Gatekeeper In Loss Prevention Magazine Europe 2020

So what if loss prevention technology was truly agnostic in that it did not profile shoppers at all and simply stopped crime literally in its tracks? What if the potential store thief was physically unable to steal? What if, when it came to the "push comes to shove" moment - do I leave the store with this unpaid item? - they were physically prevented from doing so and simply had to walk away or be challenged? This is an attractive proposition for a number of retailers who, faced with a rising number of violent assaults on store colleagues, are looking at solutions that reduce confrontation and the flash points that lead to them in the first instance.

US cart management business Gatekeeper Systems claims to have recovered more than $100 million (£85 million) of what would have been "push outs" - customers leaving the stores with trollies laden with unpaid for merchandise - through the introduction of their Purchek solution, a locking-wheel technology for shopping trolleys.

Widely used in US stores, the technology is based upon location devices positioned inside the store that monitor a trolley's journey around the store. There is no intervention if the trolley follows a typically "good" customer journey. However, if it tries to leave the store with making no attempt to pay, the technology raises an alarm and, at the same time, locks the wheels.

"The wheel is the intervention", said UK Director Matthew Day. "It simply locks and brings the trolley to a slow halt that avoids a sudden jolt. It will no longer move. Part of its appeal is the non-confrontational nature of the solution. The wheels lock, and the trolley cannot be wheeled beyond the door. The non-paying customers are just "spooked" and in most cases walk away from the trolley in the direction of their cars. Accompanied by an alarm activation, the technology does not profile customers, and by the time staff retrieve the trolley, the customer has abandoned it and left."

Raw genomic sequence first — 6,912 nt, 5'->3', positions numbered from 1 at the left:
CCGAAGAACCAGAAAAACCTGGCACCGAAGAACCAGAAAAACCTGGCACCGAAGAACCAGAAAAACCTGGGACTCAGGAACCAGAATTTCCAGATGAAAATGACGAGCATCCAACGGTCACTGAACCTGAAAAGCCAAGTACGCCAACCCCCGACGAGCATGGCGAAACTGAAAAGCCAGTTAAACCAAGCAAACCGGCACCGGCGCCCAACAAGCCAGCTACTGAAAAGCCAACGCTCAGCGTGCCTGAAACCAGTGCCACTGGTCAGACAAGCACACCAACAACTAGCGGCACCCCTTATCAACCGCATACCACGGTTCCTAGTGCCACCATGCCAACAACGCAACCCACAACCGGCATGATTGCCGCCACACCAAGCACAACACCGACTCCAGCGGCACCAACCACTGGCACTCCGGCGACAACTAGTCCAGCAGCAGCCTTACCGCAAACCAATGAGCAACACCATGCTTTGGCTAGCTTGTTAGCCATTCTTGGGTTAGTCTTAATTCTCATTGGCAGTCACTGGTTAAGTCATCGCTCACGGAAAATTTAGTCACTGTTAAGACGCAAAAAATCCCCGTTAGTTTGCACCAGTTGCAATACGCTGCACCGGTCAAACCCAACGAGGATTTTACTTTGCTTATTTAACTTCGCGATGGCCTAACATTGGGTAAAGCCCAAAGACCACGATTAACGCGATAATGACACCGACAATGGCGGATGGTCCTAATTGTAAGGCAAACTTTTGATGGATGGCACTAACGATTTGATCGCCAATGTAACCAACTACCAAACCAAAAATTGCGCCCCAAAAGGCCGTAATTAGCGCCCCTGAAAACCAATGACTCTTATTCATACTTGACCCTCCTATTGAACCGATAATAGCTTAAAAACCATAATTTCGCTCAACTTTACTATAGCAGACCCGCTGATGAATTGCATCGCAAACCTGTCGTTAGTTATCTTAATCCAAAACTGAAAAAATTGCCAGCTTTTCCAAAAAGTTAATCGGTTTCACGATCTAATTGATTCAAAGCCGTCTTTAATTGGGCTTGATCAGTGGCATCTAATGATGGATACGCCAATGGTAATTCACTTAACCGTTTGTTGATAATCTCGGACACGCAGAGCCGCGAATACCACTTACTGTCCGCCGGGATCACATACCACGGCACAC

Gatekeeper's YouTube channel features a number of US videos of the technology in play where the behaviour is demonstrated. Try as they might, the trolley simply can't be moved. The non-paying customer then sees a security guard or store colleague coming towards them and chooses to leave rather than get involved in a difficult discussion.

Now a number of UK supermarkets are trialling the technology to assess the impact on their own shrink numbers. There has been a noticeable move towards tracking non-payment since charges for plastic bags were introduced resulting in customers loading up their trolleys and leaving the store.

Richard Moreton, sales director for Gatekeeper, said, "It gets around the profiling issue because the technology is agnostic, and it can prevent the confrontation. Guards previously would have to have witnessed the SCONE protocol (select, conceal, observe, non-payment, and exit) before making an intervention. This would mean profiling a person of interest and watching them as they move around the store. Our solution doesn't require making any assumption or judgement."


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